"Because when I was twenty-three years old, I bought an HP that broke and they sent it back to me working and not fixed and then my boyfriend took it and it stopped working altogether and I decided my hardware would never be touched by anyone but me. When I was twenty-four years old, I bought my first Dell and did a full breakdown by hand without visual reference because I didn't have my handbook and back then I couldn't find it online, so I had to figure out how to make it work again by memory. When I was twenty-seven, I bought my second Dell and when I was twenty-nine, I broke it down and rebuilt it into a new chassis with a new hard drive and new board. When I was thirty, I broke down my first laptop and I upgraded it myself.
"Because three months ago, I sat down with a pile of parts and started building a customized physical interface between IDE and SATA because slimline DVD players are evil and chained up three types before I realized even sheer will couldn't fit all that into my laptop. Also, I'm pretty sure it would have started on fire. Which isn't actually a negative, come to think.
"Because I want a touchscreen on my mini and I will figure out how to solder without damaging the board if it kills me.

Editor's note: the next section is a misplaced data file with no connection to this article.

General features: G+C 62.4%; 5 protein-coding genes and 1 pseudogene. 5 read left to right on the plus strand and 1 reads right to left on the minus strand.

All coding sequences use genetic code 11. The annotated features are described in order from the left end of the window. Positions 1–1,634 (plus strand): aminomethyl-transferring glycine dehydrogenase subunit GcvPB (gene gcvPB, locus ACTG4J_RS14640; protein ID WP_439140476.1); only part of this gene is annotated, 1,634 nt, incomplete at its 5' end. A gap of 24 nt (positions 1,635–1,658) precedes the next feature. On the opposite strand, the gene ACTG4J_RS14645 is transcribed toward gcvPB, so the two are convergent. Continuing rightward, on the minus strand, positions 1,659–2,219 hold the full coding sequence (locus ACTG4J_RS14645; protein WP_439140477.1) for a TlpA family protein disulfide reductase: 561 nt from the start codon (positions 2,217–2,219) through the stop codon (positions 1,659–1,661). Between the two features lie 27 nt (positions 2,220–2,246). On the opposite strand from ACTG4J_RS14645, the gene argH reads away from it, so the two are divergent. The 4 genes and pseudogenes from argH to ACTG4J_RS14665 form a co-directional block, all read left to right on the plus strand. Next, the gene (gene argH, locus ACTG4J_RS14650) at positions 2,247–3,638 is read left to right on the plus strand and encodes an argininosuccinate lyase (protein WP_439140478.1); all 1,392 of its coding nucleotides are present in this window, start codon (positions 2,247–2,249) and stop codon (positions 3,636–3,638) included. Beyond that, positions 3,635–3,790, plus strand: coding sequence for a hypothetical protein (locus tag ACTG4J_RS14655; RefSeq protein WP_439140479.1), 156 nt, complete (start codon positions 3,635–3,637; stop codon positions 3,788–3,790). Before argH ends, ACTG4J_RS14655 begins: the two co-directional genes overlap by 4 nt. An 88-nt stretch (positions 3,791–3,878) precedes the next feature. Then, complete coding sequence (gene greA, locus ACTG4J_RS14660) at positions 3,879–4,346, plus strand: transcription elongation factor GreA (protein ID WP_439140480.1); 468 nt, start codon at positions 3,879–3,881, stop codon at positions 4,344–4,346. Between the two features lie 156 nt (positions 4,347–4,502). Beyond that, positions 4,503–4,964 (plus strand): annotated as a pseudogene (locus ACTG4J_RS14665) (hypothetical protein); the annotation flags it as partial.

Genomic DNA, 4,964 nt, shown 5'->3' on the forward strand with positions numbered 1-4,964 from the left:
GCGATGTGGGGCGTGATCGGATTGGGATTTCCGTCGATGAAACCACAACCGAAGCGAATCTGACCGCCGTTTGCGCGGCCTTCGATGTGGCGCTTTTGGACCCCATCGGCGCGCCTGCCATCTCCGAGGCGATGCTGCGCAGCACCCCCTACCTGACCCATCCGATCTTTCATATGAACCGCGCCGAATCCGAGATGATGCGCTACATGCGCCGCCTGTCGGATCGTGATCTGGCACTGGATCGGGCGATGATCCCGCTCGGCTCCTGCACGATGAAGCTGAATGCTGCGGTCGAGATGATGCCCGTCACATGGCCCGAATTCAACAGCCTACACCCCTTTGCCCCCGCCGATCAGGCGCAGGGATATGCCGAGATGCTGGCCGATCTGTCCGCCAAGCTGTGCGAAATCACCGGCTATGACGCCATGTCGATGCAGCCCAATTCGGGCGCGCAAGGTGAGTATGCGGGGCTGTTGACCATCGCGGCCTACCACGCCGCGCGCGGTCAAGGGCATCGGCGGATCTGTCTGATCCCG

"Because two months ago, I decided I wanted to build my own server, and I spent weeks reading everything there was on sockets and processor compatibility and chassis construction and power sources and fans.
"Because a month ago, I went to Frys and chose all my own parts and sat in the living room and assembled them all into something that works. I cannot even begin to explain the moment I flipped it on and the lights came on, the motherboard diagnostics ran, and I was still bleeding from chassis cuts and a broken fingernail but I didn't cry but it was a very close thing, because this was all mine, every component I assembled and tested and worried about and put together to create something new. I had to reinstall Ubuntu Server four times before I got it right, but I finally got it right.
"Because jarlsberg71 sold me a RAID array enclosure and card and said he didn't think I'd have any problem handling it. Because he and durandal don't mind when my knowledge gaps seem ridiculously elementary because no one would ever explain it to me and I learn by doing.
"Because I get no one is nearly as weird as I am about the joy of building stuff, but no one should ever be afraid to do their own repairs and build their own systems if they want to, and I thought maybe if I wrote up what I did, it might make them want to try, too.
"Because you'd be amazed how many women in fandom write their own programs, learn entire new programming languages, install and configure software better than any professional, and jury-rig their own systems as a matter of course. Because there wasn't anyone for us to ask, and no one to do it for us, so when we wanted an archiving program, a domain, a server, a place of our own for our fic, for our vids, for our meta, for our academic and professional work, we had to learn to do it ourselves."
This is what I said:
"You know, around."
Just in case I forgot to say this, thank you, fandom. I have no idea what I would have done for hobbies without you.